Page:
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Chuck Landon: Pay per win puts coaches' salaries in perspective

Dec. 10, 2008 @ 01:34 AM

We all know NCAA FBS head coaches are paid exorbitant salaries.

That's not exactly a news flash.

But this is.

Charleston's Scott Burgess, a Marshall alum and fan who works in the financial sector, has put these coaches' huge paychecks in perspective.

Has he ever.

Instead of focusing on their overall salaries, Burgess calculated how much a coach gets paid per victory.

And the results?

Well, they weren't just eye-opening. ... they were wallet-dropping.

For example, Oklahoma's Bob Stoops is the highest paid coach in college football at a mind-boggling $6.5 million per season.

Which means Stoops got paid $541,666 for each of the Sooners' 12 wins this season.

But are any Oklahoma fans complaining?

I doubt it.

Considering Stoops has coached the Sooners into the national championship game against Florida, the Oklahoma faithful probably is ready to give him a bonus.

Stoops isn't the coach who really deserves a bonus, however. That distinction goes to venerable icon Joe Paterno.

JoePa has coached the Nittany Lions to an impressive 11-win season at the downright economical price of $136,000 per victory.

What a bargain.

Paterno is NCAA football's version of Dollar General.

That's because despite all Papa Joe has accomplished in his legendary career, he still is only the 35th-highest paid football coach in the country at $1.5 million per year.

By comparison, check the salary-per-win pay days for Florida's Urban Meyer and Alabama's Nick Saban, who met in the SEC championship last weekend.

The Crimson Tide anted up $333,333 for each of Saban's 12 wins based on the Fairmont, W.Va., native's $4 million per season salary.

Maybe that's why the Gators are wearing such toothy grins.

Despite beating Alabama and getting Florida into the national championship game, Meyer was paid about $63,000 per win less than Saban.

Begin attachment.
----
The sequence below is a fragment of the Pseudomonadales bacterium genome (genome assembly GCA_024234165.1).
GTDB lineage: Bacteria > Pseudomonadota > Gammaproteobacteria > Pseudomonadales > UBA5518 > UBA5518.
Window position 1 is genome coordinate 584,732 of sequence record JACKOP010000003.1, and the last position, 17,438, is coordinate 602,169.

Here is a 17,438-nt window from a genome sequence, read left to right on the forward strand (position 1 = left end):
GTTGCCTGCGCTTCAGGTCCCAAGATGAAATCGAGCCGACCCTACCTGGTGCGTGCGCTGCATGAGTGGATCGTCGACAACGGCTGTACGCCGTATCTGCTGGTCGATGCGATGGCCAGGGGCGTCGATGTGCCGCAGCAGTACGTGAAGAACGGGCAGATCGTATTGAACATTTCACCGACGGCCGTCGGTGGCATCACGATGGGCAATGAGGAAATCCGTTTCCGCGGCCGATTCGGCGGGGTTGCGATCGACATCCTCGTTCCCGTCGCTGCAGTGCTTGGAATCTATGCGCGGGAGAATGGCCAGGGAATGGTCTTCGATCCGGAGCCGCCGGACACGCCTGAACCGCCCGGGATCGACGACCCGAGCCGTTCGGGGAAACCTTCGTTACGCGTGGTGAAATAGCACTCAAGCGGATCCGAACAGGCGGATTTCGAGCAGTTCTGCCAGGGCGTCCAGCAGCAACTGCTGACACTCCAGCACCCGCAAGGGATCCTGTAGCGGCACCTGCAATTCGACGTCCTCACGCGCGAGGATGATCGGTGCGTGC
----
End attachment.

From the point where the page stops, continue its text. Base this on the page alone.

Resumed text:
Based on Meyer's $3.25 million per year salary, he received $270,833 for each victory.

Now, let's localize this exercise in auditing.

Marshall's Mark Snyder produced only four wins, which means he was paid $125,000 for each victory. That's pretty steep compared to Paterno's $136,000 per win.

Then, there's West Virginia University's Bill Stewart. Although most Mountaineer fans never would agree with this assessment, he was indeed a bargain.

Based on Stewart's $800,000 per year salary, WVU paid him $100,000 per win.

Who would have ever thought the day would come when Marshall paid its football coach more money per win than WVU?

But as mind-boggling as that is, this is even more stupefying.

The highest-paid coach in the country per victory is not Stoops.

It also isn't Southern Cal's Pete Carroll, Ohio State's Jim Tressel, LSU's Les Miles or even Notre Dame's Charlie Weis.

Instead, the highest-paid coach in the land per victory is none other than the guy West Virginians love to hate. ... Michigan's Rich Rodriguez.

Yep, good ol' Coach Rod.

Based on his yearly salary of $2.5 million divided by the Wolverines' underwhelming total of only three wins, Rodriguez was paid a budget-breaking $833,333 per victory.

Perhaps, the words "you get what you pay for" never have been more relevant around Ann Arbor.

So, now, the next time you ask, "What price, victory?" ...

It won't have to be a rhetorical question.

Chuck Landon is a sports columnist for The Herald-Dispatch. Call him at 526-2827. E-mail him at clandon@herald-dispatch.com.

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